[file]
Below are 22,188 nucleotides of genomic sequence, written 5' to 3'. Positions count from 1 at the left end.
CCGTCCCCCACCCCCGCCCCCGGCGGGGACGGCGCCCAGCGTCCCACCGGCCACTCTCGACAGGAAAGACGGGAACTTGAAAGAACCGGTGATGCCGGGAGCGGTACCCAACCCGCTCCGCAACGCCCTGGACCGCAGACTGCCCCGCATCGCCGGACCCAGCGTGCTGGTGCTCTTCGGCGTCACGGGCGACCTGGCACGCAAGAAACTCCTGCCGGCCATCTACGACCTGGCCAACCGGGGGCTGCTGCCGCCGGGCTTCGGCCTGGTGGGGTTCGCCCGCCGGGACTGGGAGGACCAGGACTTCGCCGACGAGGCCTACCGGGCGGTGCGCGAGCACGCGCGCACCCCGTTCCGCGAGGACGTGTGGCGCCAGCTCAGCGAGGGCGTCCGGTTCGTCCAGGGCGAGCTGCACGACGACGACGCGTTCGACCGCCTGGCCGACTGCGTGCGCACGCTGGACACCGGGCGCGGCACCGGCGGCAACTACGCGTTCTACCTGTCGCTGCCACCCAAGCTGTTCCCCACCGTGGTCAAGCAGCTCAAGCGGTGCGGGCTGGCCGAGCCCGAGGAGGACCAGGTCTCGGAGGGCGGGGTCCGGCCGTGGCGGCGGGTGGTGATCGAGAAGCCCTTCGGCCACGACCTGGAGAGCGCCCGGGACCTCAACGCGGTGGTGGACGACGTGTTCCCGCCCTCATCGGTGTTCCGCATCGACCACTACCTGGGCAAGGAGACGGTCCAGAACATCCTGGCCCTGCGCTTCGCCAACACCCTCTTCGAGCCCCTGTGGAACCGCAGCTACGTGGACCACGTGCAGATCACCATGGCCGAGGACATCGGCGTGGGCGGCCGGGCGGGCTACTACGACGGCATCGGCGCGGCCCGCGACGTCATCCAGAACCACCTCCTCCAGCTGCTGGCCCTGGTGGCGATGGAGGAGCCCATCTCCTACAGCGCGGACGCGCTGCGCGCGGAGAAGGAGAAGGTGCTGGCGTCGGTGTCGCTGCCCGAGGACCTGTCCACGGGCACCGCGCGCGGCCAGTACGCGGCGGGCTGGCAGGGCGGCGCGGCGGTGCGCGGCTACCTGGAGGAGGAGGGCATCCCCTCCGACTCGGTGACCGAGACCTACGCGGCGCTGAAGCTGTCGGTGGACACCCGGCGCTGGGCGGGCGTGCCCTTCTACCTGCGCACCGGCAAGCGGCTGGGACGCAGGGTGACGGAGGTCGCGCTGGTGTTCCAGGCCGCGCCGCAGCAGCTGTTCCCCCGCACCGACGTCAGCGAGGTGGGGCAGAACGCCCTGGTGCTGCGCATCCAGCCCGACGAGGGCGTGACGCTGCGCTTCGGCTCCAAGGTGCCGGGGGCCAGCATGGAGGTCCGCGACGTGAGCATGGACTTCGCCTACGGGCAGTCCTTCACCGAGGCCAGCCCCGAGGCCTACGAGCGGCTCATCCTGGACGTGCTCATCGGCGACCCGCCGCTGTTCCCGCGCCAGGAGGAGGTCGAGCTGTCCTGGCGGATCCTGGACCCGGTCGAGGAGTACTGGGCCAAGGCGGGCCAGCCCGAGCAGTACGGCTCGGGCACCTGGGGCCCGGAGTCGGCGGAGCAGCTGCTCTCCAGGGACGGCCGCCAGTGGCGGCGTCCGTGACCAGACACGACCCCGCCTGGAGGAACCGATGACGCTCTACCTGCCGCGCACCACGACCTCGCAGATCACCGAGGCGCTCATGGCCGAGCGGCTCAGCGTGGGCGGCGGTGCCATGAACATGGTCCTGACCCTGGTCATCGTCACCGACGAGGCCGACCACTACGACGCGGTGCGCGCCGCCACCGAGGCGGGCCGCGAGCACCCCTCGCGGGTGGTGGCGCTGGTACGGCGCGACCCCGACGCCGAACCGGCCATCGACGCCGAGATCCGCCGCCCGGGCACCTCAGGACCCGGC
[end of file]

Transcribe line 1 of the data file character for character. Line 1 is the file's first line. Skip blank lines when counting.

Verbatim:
Below are 22,188 nucleotides of genomic sequence, written 5' to 3'. Positions count from 1 at the left end.